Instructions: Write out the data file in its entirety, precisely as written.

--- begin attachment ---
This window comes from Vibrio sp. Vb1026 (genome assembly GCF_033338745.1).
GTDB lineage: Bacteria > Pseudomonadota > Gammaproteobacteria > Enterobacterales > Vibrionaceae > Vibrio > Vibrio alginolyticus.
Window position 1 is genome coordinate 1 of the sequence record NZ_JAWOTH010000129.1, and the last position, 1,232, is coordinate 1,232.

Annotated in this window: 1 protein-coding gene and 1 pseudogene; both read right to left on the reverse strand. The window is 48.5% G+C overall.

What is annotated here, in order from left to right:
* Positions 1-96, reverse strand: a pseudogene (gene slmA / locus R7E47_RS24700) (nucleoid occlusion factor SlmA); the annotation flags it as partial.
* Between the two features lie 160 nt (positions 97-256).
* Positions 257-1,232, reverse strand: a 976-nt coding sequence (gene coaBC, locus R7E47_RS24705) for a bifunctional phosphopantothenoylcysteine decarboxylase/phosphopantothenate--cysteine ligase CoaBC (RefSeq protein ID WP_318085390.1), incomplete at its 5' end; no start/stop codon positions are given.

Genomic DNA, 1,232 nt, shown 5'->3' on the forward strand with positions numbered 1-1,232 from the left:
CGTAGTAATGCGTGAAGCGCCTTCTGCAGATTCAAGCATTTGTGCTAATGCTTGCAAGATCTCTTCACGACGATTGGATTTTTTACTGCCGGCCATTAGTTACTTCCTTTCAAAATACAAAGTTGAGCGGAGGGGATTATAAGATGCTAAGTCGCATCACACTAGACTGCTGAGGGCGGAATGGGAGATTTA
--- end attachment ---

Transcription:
This window comes from Vibrio sp. Vb1026 (genome assembly GCF_033338745.1).
GTDB lineage: Bacteria > Pseudomonadota > Gammaproteobacteria > Enterobacterales > Vibrionaceae > Vibrio > Vibrio alginolyticus.
Window position 1 is genome coordinate 1 of the sequence record NZ_JAWOTH010000129.1, and the last position, 1,232, is coordinate 1,232.

Annotated in this window: 1 protein-coding gene and 1 pseudogene; both read right to left on the reverse strand. The window is 48.5% G+C overall.

What is annotated here, in order from left to right:
* Positions 1-96, reverse strand: a pseudogene (gene slmA / locus R7E47_RS24700) (nucleoid occlusion factor SlmA); the annotation flags it as partial.
* Between the two features lie 160 nt (positions 97-256).
* Positions 257-1,232, reverse strand: a 976-nt coding sequence (gene coaBC, locus R7E47_RS24705) for a bifunctional phosphopantothenoylcysteine decarboxylase/phosphopantothenate--cysteine ligase CoaBC (RefSeq protein ID WP_318085390.1), incomplete at its 5' end; no start/stop codon positions are given.

Genomic DNA, 1,232 nt, shown 5'->3' on the forward strand with positions numbered 1-1,232 from the left:
CGTAGTAATGCGTGAAGCGCCTTCTGCAGATTCAAGCATTTGTGCTAATGCTTGCAAGATCTCTTCACGACGATTGGATTTTTTACTGCCGGCCATTAGTTACTTCCTTTCAAAATACAAAGTTGAGCGGAGGGGATTATAAGATGCTAAGTCGCATCACACTAGACTGCTGAGGGCGGAATGGGAGATTTA